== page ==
2014 Spring Symposium
Abstract — The oxygen reduction reaction (ORR) is the major source of overpotential loss in low-temperature fuel cells. Expensive, Pt-based materials have been found to be the most effective catalysts, but exploration of alternatives has been hampered by stability constraints at the typical operating conditions of low pH and high potential.
I will discuss how we studied elementary mechanism of ORR on various metal electrodes using kinetic and micro-kinetic analysis of reaction pathways and quantum chemical calculations. These studies allowed us to identify the elementary steps and molecular descriptors that govern the rate of ORR. Using these performance descriptors we have been able to identify families of Pt and Ag-based alloys that exhibit superior ORR performance is acid and base respectively.
We have synthesized these alloys to demonstrate the superior ORR activity with rotating disk electrode experiments. We have also performed thorough structural characterization of the bulk and surface properties with a combination of cyclic voltammetry, x-ray diffraction, and electron microscopy with spatially resolved energy-dispersive x-ray spectroscopy and electron energy loss spectroscopy.
- Holewinski and Linic. J. Electrochem. Soc. 159, (2012).
Biography — Prof. Linic obtained his PhD degree, specializing in surface and colloidal chemistry and heterogeneous catalysis, at the University of Delaware in 2003 under the supervision of Prof. Mark Barteau after receiving his BS degree in Physics with minors in Mathematics and Chemistry from West Chester University in West Chester (PA). He was a Max Planck postdoctoral fellow with Prof. Dr. Matthias Scheffler at the Fritz Haber Institute of Max Planck Society in Berlin (Germany), working on first principles studies of surface chemistry. He started his independent faculty career in 2004 at the Department of Chemical Engineering at the University of Michigan in Ann Arbor where he is currently the Class of 1983 Faculty Scholar Professor of chemical engineering.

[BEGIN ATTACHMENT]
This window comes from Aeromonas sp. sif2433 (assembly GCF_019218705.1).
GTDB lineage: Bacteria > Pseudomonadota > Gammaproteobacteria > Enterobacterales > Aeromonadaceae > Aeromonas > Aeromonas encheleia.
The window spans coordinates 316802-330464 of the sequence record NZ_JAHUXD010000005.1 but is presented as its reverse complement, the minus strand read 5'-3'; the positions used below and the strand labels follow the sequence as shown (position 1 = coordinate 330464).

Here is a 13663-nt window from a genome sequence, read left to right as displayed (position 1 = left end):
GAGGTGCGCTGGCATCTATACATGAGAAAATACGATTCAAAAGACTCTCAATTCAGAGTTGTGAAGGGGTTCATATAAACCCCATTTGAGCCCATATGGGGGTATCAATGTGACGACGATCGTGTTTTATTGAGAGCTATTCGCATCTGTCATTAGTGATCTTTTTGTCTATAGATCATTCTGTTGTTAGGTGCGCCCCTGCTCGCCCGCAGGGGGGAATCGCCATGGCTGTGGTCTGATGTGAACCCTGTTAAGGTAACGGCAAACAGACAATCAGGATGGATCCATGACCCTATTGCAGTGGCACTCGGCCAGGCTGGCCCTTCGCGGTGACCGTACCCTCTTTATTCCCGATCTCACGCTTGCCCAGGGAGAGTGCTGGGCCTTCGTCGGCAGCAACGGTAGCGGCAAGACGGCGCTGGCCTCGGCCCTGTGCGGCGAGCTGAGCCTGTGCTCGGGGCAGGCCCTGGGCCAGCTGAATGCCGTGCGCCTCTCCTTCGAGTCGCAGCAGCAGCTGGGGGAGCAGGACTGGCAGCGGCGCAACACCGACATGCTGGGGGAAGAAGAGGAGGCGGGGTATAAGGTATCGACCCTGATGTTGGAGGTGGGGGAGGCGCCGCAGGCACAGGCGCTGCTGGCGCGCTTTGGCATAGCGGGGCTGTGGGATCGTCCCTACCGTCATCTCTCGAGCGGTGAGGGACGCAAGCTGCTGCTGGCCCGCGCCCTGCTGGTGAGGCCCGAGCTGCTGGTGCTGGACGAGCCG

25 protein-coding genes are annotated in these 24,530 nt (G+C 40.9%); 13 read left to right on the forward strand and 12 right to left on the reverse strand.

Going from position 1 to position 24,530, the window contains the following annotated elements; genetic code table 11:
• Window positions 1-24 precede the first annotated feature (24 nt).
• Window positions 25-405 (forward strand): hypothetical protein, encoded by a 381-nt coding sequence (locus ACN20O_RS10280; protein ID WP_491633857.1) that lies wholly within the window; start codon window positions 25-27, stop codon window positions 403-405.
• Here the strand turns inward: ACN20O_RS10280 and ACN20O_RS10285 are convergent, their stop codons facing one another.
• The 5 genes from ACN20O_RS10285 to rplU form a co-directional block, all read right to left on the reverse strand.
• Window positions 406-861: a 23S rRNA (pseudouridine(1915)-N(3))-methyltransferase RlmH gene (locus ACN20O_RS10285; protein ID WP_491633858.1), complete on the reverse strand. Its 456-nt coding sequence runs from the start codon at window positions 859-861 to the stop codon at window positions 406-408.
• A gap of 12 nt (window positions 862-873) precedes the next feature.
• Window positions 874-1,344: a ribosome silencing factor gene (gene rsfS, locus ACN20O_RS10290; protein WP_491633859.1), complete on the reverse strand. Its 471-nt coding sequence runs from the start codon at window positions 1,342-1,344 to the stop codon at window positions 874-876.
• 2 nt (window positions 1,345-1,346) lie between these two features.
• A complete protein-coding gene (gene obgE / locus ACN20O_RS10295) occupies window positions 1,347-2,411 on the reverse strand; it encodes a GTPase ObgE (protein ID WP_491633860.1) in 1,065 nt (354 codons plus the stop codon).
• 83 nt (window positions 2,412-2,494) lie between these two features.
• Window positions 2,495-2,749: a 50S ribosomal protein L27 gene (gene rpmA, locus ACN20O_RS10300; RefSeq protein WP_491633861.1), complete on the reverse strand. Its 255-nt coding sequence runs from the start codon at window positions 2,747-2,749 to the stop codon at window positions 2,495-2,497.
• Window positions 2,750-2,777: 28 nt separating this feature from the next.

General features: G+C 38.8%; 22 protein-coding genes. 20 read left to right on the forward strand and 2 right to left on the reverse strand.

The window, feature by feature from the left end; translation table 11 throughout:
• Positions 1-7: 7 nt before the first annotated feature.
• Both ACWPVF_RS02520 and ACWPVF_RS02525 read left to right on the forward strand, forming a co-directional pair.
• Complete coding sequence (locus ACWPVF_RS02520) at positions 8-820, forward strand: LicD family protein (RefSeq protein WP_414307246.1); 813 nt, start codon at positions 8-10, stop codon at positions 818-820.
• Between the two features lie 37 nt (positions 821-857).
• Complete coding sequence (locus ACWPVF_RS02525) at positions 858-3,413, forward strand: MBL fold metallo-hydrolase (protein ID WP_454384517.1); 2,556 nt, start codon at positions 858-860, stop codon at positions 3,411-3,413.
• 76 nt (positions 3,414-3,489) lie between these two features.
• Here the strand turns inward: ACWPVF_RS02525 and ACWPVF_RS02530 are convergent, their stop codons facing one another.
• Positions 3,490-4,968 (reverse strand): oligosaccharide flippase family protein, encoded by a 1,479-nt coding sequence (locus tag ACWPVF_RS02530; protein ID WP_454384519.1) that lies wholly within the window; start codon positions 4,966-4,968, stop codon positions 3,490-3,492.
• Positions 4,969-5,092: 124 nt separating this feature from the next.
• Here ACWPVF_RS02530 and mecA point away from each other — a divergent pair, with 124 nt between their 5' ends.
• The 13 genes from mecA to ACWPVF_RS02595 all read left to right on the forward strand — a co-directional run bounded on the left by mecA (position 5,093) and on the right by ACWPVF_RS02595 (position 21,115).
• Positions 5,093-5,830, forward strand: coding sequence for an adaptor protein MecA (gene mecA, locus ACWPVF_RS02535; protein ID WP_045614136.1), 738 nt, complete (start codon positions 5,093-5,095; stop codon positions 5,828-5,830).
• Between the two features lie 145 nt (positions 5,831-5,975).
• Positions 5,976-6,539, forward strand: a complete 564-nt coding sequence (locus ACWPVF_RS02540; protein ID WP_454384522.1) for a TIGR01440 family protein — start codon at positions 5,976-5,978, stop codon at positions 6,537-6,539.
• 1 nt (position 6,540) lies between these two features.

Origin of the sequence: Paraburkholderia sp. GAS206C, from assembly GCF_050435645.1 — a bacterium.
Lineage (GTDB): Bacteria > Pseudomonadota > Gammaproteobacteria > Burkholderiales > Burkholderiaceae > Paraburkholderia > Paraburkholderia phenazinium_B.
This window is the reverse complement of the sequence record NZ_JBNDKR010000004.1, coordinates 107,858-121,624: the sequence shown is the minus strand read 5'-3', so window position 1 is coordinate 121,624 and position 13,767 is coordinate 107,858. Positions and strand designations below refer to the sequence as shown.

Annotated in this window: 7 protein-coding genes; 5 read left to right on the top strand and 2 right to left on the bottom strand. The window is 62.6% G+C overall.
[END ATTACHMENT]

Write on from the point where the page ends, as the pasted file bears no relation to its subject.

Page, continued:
Prof. Linic’s research has been recognized through multiple awards including the 2014 ACS (American Chemical Society) Catalysis Lectureship for the Advancement of Catalytic Science, awarded annually by the ACS Catalysis journal and Catalysis Science and Technology Division of ACS, the 2011 Nanoscale Science and Engineering Forum Young Investigator Award, awarded by American Institute of Chemical Engineers, the 2009 ACS Unilever Award awarded by the Colloids and Surface Science Division of ACS, the 2009 Camille Dreyfus Teacher-Scholar Award awarded by the Dreyfus Foundation, the 2008 DuPont Young Professor Award, and a 2006 NSF Career Award. Prof. Linic has presented more than 100 invited and keynote lectures and published more than 50 peer reviewed articles in leading journals in the fields of general science, Physics, Chemistry, and Chemical Engineering.